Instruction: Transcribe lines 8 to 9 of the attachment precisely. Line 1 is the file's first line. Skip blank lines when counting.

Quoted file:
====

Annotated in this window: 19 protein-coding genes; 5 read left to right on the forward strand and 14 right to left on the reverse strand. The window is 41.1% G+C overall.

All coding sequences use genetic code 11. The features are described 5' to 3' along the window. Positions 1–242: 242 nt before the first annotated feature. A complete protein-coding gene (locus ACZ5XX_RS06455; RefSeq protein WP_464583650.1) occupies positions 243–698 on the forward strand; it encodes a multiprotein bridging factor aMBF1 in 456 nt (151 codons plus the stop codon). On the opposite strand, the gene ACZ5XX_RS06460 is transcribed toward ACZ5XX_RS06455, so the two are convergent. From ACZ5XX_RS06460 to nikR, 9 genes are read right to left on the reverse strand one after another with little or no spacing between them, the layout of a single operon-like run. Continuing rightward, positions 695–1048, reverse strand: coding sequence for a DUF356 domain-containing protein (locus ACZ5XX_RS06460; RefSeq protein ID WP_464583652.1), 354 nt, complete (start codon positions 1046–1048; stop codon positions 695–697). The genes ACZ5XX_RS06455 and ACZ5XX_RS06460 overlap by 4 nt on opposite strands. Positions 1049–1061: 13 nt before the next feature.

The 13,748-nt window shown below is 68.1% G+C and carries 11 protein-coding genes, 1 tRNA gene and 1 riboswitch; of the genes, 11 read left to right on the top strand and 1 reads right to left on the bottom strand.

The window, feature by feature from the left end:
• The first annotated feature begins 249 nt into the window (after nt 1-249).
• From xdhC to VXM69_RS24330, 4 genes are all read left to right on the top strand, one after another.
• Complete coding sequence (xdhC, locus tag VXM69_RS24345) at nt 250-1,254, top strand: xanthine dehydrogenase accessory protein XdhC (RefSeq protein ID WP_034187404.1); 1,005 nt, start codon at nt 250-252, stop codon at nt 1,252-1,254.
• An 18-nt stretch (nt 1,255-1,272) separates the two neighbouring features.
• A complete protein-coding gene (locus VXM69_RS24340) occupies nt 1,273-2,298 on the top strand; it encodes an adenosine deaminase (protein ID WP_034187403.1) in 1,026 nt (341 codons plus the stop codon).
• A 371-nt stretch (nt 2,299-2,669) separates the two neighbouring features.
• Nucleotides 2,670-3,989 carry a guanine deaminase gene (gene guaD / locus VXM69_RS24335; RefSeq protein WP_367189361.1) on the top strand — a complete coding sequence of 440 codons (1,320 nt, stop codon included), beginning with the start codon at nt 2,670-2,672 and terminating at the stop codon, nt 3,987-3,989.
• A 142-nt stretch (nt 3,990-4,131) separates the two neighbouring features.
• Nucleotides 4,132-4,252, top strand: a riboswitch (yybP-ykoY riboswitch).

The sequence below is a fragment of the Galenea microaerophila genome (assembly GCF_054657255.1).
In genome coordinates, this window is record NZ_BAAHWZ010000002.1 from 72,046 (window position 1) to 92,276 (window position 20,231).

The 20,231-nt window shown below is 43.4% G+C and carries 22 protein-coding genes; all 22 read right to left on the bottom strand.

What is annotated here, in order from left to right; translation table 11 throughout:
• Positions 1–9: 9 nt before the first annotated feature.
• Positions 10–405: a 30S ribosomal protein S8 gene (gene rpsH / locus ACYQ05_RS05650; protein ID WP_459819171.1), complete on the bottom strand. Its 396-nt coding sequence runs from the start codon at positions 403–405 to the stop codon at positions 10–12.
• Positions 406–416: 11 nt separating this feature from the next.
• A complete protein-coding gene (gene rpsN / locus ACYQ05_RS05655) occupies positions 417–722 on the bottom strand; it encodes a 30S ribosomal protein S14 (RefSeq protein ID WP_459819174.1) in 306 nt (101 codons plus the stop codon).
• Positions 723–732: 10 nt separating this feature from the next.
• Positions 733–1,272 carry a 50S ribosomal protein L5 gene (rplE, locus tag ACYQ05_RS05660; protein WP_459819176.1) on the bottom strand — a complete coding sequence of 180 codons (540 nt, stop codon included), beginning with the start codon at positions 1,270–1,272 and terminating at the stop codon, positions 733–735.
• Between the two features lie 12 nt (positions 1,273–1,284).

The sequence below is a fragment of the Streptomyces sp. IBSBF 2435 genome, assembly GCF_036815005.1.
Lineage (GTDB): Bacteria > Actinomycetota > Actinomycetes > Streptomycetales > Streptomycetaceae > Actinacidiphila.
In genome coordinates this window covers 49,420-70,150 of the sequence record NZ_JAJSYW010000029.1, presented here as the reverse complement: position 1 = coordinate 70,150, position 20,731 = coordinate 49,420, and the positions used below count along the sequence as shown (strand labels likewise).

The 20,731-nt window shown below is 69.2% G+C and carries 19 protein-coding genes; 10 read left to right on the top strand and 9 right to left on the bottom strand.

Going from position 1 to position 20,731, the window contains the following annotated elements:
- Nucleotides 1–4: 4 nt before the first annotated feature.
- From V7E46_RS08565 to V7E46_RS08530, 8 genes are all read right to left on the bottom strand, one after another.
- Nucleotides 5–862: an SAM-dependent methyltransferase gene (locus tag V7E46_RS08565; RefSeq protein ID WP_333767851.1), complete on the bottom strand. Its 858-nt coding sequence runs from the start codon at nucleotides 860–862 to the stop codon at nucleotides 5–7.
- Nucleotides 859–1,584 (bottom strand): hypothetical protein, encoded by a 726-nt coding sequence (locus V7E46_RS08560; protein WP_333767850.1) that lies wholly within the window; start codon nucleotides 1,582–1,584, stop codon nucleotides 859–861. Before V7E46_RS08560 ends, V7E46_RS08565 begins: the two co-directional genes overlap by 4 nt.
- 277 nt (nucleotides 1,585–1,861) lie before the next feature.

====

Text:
• An 18-nt stretch (nt 1,255-1,272) separates the two neighbouring features.
• A complete protein-coding gene (locus VXM69_RS24340) occupies nt 1,273-2,298 on the top strand; it encodes an adenosine deaminase (protein ID WP_034187403.1) in 1,026 nt (341 codons plus the stop codon).